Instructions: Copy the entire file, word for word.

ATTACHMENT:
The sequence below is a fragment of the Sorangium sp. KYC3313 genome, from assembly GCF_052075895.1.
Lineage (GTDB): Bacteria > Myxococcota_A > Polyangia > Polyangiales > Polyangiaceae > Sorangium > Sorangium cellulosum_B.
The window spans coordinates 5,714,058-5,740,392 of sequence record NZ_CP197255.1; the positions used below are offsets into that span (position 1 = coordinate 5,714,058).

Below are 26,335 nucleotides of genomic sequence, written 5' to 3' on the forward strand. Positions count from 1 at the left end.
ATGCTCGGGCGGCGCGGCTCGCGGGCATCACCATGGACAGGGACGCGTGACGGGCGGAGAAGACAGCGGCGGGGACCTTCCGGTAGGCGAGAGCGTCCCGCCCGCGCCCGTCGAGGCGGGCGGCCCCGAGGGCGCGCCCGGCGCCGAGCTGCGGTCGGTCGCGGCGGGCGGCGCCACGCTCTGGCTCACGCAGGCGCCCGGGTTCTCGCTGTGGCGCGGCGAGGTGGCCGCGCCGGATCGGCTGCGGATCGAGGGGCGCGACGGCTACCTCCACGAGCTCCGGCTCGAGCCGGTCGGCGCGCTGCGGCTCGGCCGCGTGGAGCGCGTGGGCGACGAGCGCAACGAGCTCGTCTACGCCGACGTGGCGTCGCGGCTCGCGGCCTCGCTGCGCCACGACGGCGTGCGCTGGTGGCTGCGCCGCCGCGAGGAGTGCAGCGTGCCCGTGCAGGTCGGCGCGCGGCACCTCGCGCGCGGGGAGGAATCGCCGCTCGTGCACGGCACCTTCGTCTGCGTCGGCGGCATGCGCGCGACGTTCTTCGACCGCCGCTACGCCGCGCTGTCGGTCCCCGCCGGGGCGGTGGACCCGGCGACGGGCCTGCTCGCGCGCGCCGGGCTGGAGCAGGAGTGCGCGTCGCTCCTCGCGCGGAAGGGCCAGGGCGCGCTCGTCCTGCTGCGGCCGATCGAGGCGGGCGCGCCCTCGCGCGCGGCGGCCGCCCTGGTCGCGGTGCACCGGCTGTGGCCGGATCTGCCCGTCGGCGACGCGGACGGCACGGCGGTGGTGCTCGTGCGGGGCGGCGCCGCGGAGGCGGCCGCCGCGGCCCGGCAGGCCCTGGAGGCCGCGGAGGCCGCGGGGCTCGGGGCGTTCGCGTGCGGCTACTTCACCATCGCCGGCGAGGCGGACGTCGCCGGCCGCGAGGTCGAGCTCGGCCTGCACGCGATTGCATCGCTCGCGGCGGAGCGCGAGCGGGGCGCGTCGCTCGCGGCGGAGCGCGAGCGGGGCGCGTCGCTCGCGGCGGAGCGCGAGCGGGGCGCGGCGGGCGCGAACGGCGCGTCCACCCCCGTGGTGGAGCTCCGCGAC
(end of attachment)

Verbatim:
The sequence below is a fragment of the Sorangium sp. KYC3313 genome, from assembly GCF_052075895.1.
Lineage (GTDB): Bacteria > Myxococcota_A > Polyangia > Polyangiales > Polyangiaceae > Sorangium > Sorangium cellulosum_B.
The window spans coordinates 5,714,058-5,740,392 of sequence record NZ_CP197255.1; the positions used below are offsets into that span (position 1 = coordinate 5,714,058).

Below are 26,335 nucleotides of genomic sequence, written 5' to 3' on the forward strand. Positions count from 1 at the left end.
ATGCTCGGGCGGCGCGGCTCGCGGGCATCACCATGGACAGGGACGCGTGACGGGCGGAGAAGACAGCGGCGGGGACCTTCCGGTAGGCGAGAGCGTCCCGCCCGCGCCCGTCGAGGCGGGCGGCCCCGAGGGCGCGCCCGGCGCCGAGCTGCGGTCGGTCGCGGCGGGCGGCGCCACGCTCTGGCTCACGCAGGCGCCCGGGTTCTCGCTGTGGCGCGGCGAGGTGGCCGCGCCGGATCGGCTGCGGATCGAGGGGCGCGACGGCTACCTCCACGAGCTCCGGCTCGAGCCGGTCGGCGCGCTGCGGCTCGGCCGCGTGGAGCGCGTGGGCGACGAGCGCAACGAGCTCGTCTACGCCGACGTGGCGTCGCGGCTCGCGGCCTCGCTGCGCCACGACGGCGTGCGCTGGTGGCTGCGCCGCCGCGAGGAGTGCAGCGTGCCCGTGCAGGTCGGCGCGCGGCACCTCGCGCGCGGGGAGGAATCGCCGCTCGTGCACGGCACCTTCGTCTGCGTCGGCGGCATGCGCGCGACGTTCTTCGACCGCCGCTACGCCGCGCTGTCGGTCCCCGCCGGGGCGGTGGACCCGGCGACGGGCCTGCTCGCGCGCGCCGGGCTGGAGCAGGAGTGCGCGTCGCTCCTCGCGCGGAAGGGCCAGGGCGCGCTCGTCCTGCTGCGGCCGATCGAGGCGGGCGCGCCCTCGCGCGCGGCGGCCGCCCTGGTCGCGGTGCACCGGCTGTGGCCGGATCTGCCCGTCGGCGACGCGGACGGCACGGCGGTGGTGCTCGTGCGGGGCGGCGCCGCGGAGGCGGCCGCCGCGGCCCGGCAGGCCCTGGAGGCCGCGGAGGCCGCGGGGCTCGGGGCGTTCGCGTGCGGCTACTTCACCATCGCCGGCGAGGCGGACGTCGCCGGCCGCGAGGTCGAGCTCGGCCTGCACGCGATTGCATCGCTCGCGGCGGAGCGCGAGCGGGGCGCGTCGCTCGCGGCGGAGCGCGAGCGGGGCGCGTCGCTCGCGGCGGAGCGCGAGCGGGGCGCGGCGGGCGCGAACGGCGCGTCCACCCCCGTGGTGGAGCTCCGCGAC